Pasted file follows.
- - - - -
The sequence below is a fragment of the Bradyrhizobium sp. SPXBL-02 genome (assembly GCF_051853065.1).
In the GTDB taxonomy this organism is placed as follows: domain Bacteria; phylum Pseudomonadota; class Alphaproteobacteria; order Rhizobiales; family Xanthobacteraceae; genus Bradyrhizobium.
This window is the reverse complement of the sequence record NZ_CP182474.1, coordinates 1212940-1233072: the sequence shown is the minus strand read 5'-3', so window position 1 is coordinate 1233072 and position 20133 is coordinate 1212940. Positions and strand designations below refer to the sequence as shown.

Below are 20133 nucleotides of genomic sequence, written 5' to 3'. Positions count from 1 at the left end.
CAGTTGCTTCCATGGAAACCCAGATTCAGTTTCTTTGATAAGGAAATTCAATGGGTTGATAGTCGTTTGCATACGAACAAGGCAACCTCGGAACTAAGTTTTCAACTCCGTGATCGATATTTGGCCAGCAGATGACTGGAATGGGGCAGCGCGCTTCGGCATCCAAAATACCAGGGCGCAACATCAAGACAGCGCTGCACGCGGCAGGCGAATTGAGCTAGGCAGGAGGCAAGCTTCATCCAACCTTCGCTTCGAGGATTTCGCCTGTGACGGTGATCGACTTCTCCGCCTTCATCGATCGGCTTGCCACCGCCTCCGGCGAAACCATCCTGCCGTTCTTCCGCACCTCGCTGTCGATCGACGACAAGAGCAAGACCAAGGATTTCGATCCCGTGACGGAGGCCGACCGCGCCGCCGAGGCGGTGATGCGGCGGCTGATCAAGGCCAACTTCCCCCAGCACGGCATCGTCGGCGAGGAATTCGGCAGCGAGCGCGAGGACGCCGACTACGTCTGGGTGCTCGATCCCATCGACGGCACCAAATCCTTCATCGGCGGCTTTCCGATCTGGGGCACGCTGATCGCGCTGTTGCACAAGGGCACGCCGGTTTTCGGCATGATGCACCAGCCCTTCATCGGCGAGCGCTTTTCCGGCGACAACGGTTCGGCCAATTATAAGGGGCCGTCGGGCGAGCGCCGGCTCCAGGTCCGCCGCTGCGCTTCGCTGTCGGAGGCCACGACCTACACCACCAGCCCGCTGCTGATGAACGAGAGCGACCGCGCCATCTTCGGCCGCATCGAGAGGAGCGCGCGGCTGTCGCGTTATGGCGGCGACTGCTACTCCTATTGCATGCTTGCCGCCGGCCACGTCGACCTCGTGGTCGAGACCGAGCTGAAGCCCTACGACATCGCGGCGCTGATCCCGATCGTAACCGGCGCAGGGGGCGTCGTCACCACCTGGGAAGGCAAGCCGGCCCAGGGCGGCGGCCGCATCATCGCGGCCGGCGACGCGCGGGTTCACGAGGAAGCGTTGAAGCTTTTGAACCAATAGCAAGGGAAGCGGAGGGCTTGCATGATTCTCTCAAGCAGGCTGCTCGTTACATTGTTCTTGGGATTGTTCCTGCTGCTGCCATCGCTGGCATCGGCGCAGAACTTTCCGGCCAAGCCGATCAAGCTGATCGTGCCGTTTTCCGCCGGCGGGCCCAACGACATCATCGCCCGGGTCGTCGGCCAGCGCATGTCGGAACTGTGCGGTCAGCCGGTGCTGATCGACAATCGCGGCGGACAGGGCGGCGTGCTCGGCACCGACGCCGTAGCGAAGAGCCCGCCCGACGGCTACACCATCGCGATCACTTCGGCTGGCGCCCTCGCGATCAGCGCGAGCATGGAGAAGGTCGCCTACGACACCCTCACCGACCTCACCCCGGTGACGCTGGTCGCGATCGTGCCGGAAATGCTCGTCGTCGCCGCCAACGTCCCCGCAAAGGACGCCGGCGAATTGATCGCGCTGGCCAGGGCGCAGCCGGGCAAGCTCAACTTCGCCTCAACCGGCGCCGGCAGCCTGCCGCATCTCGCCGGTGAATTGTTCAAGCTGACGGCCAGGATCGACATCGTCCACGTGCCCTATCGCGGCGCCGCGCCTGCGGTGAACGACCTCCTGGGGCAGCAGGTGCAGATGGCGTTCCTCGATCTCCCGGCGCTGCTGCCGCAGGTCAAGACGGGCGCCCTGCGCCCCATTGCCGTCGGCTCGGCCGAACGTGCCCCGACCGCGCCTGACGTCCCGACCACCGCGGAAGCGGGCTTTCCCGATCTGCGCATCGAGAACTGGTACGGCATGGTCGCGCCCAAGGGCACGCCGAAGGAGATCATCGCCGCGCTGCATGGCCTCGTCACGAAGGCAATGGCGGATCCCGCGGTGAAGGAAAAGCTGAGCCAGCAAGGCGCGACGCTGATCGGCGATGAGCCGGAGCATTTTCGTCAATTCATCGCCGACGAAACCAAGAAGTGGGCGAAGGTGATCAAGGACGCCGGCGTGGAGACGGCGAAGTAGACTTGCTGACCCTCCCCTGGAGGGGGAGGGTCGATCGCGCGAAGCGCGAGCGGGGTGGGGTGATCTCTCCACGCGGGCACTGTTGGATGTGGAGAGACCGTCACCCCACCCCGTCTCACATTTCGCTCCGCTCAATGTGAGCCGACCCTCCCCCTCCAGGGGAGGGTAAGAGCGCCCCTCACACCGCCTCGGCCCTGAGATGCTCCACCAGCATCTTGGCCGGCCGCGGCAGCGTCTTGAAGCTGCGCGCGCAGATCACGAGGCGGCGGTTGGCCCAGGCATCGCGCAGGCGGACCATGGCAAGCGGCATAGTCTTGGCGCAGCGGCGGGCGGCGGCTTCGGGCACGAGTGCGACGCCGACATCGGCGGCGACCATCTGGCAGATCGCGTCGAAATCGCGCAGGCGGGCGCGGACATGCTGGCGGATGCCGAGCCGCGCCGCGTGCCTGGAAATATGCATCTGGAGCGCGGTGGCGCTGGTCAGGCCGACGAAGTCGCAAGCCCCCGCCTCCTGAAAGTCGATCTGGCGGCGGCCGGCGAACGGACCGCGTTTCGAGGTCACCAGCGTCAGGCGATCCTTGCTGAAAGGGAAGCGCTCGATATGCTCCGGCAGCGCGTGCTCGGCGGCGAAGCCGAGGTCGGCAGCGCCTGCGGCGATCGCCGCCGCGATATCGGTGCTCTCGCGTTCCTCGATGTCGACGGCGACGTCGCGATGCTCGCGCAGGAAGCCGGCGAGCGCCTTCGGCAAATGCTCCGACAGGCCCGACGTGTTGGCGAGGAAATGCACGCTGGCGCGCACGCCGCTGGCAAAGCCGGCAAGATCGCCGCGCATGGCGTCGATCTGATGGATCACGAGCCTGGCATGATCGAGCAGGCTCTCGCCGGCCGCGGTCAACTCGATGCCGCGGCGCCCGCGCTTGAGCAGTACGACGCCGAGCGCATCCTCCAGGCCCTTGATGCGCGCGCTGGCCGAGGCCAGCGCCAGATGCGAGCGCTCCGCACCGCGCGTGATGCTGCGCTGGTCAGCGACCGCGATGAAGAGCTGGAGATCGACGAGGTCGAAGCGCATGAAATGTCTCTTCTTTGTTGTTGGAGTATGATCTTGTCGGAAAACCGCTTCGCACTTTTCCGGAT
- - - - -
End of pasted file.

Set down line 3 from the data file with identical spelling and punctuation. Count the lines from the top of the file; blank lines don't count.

This window is the reverse complement of the sequence record NZ_CP182474.1, coordinates 1212940-1233072: the sequence shown is the minus strand read 5'-3', so window position 1 is coordinate 1233072 and position 20133 is coordinate 1212940. Positions and strand designations below refer to the sequence as shown.